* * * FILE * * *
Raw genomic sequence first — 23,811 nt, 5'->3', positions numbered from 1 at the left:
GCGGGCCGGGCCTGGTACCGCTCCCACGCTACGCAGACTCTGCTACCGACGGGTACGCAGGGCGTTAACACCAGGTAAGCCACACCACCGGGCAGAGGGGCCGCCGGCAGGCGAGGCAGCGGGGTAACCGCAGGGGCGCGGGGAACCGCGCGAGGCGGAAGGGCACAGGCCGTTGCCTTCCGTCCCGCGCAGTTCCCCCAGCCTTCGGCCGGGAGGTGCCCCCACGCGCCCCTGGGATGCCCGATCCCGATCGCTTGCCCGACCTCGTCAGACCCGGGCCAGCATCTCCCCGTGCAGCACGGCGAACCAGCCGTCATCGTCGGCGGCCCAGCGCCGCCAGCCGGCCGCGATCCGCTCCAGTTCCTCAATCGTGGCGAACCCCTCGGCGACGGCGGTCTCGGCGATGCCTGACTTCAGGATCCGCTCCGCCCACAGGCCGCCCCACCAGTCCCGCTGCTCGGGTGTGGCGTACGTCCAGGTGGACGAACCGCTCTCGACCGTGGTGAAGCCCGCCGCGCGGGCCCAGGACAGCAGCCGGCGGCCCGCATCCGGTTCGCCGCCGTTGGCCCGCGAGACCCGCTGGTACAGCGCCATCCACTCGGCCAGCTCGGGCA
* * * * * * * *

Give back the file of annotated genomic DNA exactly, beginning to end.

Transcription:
Raw genomic sequence first — 23,811 nt, 5'->3', positions numbered from 1 at the left:
GCGGGCCGGGCCTGGTACCGCTCCCACGCTACGCAGACTCTGCTACCGACGGGTACGCAGGGCGTTAACACCAGGTAAGCCACACCACCGGGCAGAGGGGCCGCCGGCAGGCGAGGCAGCGGGGTAACCGCAGGGGCGCGGGGAACCGCGCGAGGCGGAAGGGCACAGGCCGTTGCCTTCCGTCCCGCGCAGTTCCCCCAGCCTTCGGCCGGGAGGTGCCCCCACGCGCCCCTGGGATGCCCGATCCCGATCGCTTGCCCGACCTCGTCAGACCCGGGCCAGCATCTCCCCGTGCAGCACGGCGAACCAGCCGTCATCGTCGGCGGCCCAGCGCCGCCAGCCGGCCGCGATCCGCTCCAGTTCCTCAATCGTGGCGAACCCCTCGGCGACGGCGGTCTCGGCGATGCCTGACTTCAGGATCCGCTCCGCCCACAGGCCGCCCCACCAGTCCCGCTGCTCGGGTGTGGCGTACGTCCAGGTGGACGAACCGCTCTCGACCGTGGTGAAGCCCGCCGCGCGGGCCCAGGACAGCAGCCGGCGGCCCGCATCCGGTTCGCCGCCGTTGGCCCGCGAGACCCGCTGGTACAGCGCCATCCACTCGGCCAGCTCGGGCA